Friday, June 24, 2005, 11:15 PM

Long-Lived Software

Been busy with work. Still am... but I did have some time to do some reading and thinking about the nature of systems we build.

To date, most of the software we build do not last very long. Heck, most movies have longer lifespans than most software. The people at the Long Now (www.longnow.com) suggest that we should think about the long term impact of the systems and constructs that we create. The net is here to stay, and because the shorter-term thinking of the builders of parts of the net (e.g. IP address spaces), we are stuck with significant limitations.

Dan Bricklin has written about long-term engineering as it applies to software (http://www.bricklin.com/200yearsoftware.htm, http://www.planetpdf.com/forumarchive/6.03.200YearSoftware.pdf). Bricklin emphasizes fact that the structure and culture of a typical prepackaged software company is not attuned to the needs of societal infrastructure software. He proposes that software engineers should learn from civil engineering.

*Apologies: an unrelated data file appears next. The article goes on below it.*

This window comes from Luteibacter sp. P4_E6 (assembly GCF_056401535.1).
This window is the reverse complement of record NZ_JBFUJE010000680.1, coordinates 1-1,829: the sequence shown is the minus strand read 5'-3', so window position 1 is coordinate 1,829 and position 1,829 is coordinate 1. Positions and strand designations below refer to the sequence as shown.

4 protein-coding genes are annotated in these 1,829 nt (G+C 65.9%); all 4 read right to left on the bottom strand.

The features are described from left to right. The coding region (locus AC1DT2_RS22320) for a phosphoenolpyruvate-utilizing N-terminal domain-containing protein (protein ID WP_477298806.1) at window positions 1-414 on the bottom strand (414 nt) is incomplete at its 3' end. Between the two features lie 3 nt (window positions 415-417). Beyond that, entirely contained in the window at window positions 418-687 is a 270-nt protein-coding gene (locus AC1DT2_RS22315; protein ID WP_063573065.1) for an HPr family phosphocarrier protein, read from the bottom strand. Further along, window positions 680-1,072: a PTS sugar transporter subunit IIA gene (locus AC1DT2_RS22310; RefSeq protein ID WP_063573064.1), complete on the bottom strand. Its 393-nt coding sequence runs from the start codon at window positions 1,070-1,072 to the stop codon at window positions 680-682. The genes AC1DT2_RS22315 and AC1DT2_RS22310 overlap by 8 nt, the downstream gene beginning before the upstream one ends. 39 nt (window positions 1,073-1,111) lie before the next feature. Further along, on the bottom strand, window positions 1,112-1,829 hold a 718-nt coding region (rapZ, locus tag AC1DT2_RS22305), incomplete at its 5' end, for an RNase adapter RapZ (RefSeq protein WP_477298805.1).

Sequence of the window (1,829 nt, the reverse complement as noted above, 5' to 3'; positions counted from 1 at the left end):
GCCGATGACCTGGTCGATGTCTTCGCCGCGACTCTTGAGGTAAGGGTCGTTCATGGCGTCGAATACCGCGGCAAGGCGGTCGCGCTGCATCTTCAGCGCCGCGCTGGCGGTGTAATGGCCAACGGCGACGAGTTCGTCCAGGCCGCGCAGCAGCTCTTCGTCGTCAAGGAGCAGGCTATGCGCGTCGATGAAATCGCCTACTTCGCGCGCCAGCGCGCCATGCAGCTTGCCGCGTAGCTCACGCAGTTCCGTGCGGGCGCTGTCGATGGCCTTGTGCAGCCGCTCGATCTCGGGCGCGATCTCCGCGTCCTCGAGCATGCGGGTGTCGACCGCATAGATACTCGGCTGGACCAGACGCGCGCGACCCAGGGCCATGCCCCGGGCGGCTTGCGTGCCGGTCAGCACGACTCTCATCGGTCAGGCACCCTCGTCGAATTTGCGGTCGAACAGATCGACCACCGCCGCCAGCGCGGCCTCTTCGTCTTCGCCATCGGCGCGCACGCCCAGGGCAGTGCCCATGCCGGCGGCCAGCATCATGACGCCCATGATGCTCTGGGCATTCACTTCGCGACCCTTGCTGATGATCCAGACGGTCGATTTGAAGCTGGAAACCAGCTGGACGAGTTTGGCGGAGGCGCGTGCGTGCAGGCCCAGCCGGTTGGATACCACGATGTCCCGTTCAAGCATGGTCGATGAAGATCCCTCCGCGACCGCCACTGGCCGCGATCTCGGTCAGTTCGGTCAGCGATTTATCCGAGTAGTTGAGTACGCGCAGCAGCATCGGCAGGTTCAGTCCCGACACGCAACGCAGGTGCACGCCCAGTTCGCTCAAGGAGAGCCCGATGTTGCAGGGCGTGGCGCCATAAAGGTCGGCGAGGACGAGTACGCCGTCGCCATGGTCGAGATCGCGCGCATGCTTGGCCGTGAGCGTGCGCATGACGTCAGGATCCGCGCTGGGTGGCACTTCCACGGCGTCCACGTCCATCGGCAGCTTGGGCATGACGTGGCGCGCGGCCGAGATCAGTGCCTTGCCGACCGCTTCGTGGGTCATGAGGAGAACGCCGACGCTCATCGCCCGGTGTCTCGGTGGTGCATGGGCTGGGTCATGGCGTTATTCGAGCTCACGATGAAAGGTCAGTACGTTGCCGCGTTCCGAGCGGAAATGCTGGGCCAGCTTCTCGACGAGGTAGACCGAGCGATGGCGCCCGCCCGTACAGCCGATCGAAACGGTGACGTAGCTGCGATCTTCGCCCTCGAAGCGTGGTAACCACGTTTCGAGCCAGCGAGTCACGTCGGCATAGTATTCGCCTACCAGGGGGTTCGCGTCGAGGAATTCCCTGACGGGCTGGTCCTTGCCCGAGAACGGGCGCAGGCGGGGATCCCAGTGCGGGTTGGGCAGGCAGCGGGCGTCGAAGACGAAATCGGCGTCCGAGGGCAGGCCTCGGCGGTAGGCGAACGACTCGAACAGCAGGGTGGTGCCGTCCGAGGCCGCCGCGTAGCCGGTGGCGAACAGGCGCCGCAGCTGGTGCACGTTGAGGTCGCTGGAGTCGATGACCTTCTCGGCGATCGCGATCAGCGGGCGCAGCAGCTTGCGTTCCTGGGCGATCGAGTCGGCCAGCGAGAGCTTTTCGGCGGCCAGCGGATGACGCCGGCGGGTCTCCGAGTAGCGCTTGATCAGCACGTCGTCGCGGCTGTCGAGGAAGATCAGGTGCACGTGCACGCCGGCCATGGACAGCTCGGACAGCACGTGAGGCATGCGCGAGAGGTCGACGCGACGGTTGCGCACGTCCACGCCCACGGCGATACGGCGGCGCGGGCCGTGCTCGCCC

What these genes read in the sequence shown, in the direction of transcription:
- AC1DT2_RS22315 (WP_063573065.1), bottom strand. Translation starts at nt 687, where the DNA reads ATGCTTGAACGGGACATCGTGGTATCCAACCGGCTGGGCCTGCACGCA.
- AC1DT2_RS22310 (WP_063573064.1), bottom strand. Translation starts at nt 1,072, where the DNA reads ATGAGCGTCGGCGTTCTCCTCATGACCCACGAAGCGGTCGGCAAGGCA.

As we embark on designing what could be the future of a permanent fixture in cyberspace -- the identity infrastructure -- we should be cognizant of the long-term impact of our actions and designs.

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